The resurgence of inequality since the late 1970s in rich countries is one of today’s most widely discussed and controversial issues. The CBTC ERC-funded project offers an original perspective on the explosion of wage inequality in the United States and the divergent evolution in Europe, by bringing productive dialogue insights from sociology, economics, and political science regarding what drives economic inequality. Most economists argue that computerization has been primarily responsible, while on the other side of the argument are sociologists and political scientists who stress the role of political forces in the evolution process of wages. While the distinction between technology and political forces is currently clear-cut, I put forward a new perspective that underlines the interactions between technology and politics in the wage-determination process. My general argument is that computerization power on the wage structure is governed by the politics of class, which can institutionalize norms of equity, and by the politics of production in the workplace, which shapes workers’ bargaining power.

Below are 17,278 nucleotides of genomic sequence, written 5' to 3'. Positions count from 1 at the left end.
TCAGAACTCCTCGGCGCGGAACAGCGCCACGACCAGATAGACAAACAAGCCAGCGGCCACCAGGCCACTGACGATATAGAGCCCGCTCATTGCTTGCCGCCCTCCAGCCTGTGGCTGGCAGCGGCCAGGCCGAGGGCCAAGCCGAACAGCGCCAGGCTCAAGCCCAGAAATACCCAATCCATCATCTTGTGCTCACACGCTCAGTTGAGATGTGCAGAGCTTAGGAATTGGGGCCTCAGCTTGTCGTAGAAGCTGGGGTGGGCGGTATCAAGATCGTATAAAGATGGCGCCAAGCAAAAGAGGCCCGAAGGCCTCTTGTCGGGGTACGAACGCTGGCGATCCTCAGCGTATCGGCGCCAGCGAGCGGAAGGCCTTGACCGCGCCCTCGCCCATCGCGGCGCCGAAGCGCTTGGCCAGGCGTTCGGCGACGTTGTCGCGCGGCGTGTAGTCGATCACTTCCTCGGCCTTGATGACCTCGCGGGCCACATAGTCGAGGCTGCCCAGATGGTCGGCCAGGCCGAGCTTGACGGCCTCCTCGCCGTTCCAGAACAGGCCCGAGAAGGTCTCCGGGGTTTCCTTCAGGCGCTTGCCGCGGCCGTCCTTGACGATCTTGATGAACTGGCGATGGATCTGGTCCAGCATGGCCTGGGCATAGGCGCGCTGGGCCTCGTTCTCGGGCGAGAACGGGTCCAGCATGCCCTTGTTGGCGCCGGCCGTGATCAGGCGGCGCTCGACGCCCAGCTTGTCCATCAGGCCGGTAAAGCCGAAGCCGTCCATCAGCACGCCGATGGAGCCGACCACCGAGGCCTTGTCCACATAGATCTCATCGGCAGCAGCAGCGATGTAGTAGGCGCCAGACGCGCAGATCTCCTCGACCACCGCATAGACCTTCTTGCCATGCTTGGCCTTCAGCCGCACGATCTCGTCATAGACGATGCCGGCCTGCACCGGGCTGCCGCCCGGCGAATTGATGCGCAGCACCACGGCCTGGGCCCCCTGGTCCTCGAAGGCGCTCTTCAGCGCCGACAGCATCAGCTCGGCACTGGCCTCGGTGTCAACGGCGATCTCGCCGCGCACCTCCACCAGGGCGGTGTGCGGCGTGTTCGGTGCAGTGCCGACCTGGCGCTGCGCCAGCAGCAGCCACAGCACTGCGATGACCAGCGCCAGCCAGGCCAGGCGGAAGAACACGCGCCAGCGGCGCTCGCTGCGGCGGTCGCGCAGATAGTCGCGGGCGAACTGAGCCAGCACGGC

In my previous work I coined the term “Class-Biased Technological Change” (CBTC) to illuminate how computerization inversely affected workers’ compensation and corporate profits, partly because innovation in Information and Communication Technology (ICT) accompanies or spurs union decline (Kristal, ASR 2013). In the CBTC ERC-funded project I advance a new explanation to two unsettled questions regarding the role of computerization in rising wage inequality:
Q1: How can computers, which have spread across workplaces in all rich countries, explain the divergent wage inequality trends in Europe and the US?
CBTC project: It cannot, politics matter. Class politics (i.e., labor party, labor unions, wage-setting institutions) moderate the effects of technological change on wages by stimulating norms of fair pay and equity.
Q2: Are skills and market forces the only mechanisms behind the well-known observed positive correlation between computers and wages?
CBTC project: No, politics matter. The computer revolution has increased wage inequality also through intensifying the unequal power relations amongst jobs.